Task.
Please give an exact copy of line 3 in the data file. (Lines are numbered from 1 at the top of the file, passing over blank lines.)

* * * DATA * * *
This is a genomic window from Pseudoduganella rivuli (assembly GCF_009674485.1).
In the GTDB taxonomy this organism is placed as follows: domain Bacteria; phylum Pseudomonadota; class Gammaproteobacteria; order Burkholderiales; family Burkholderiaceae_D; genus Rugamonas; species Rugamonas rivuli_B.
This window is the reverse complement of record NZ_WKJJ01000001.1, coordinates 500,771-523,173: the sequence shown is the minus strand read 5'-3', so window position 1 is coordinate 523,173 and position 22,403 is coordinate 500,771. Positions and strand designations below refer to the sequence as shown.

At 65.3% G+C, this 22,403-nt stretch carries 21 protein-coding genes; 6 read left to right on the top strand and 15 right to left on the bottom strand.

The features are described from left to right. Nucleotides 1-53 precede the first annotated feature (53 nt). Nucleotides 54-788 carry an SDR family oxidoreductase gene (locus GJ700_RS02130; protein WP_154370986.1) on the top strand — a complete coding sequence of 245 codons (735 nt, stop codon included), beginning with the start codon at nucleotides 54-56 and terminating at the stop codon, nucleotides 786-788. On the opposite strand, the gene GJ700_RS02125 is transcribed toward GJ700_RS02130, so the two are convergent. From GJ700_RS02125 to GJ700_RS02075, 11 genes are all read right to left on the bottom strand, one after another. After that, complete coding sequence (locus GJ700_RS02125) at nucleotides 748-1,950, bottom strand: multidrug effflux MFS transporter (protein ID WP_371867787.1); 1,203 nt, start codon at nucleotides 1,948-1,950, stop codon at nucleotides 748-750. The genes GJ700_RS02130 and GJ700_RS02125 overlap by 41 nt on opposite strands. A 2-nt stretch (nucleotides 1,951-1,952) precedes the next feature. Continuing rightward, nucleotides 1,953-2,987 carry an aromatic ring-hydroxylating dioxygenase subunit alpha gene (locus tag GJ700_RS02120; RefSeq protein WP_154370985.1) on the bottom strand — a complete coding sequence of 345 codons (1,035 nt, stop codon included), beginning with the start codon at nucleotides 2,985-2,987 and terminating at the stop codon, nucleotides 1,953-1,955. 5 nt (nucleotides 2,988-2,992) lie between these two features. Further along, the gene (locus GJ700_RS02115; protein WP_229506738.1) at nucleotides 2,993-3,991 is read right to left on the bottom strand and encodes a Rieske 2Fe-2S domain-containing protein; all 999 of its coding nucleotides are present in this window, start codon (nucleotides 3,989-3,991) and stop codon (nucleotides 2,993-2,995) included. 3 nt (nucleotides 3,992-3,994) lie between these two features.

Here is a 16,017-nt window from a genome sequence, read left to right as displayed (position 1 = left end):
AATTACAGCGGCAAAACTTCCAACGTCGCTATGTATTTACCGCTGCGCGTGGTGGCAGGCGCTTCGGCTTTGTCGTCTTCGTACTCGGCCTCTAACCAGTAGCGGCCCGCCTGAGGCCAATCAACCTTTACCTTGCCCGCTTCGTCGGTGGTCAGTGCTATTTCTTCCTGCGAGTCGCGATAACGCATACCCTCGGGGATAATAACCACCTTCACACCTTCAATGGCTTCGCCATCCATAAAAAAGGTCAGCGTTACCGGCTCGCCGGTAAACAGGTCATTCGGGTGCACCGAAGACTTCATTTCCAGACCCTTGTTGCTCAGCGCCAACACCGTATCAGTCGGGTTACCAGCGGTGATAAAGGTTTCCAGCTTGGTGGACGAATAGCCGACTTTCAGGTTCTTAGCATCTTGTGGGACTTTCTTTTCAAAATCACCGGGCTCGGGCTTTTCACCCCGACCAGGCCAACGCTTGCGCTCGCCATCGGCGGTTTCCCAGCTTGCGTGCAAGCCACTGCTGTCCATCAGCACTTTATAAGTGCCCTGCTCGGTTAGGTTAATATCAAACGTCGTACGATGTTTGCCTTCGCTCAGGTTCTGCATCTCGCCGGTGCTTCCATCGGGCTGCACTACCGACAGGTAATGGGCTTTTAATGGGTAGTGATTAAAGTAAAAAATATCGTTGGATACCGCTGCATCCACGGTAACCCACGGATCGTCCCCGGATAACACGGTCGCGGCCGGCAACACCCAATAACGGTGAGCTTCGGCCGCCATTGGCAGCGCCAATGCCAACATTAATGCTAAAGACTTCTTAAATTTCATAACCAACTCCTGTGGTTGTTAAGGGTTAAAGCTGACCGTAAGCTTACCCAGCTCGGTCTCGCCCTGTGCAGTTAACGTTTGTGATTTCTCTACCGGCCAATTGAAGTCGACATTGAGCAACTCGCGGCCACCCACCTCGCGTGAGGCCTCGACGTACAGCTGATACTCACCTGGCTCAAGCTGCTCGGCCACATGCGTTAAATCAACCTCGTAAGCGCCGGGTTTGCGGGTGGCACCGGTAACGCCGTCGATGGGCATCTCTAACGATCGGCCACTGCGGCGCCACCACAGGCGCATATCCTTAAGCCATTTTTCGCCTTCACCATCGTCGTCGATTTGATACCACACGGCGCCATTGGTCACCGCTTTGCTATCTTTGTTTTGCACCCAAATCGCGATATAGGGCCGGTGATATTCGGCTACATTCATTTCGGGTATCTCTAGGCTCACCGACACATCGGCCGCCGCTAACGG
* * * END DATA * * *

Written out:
This window is the reverse complement of record NZ_WKJJ01000001.1, coordinates 500,771-523,173: the sequence shown is the minus strand read 5'-3', so window position 1 is coordinate 523,173 and position 22,403 is coordinate 500,771. Positions and strand designations below refer to the sequence as shown.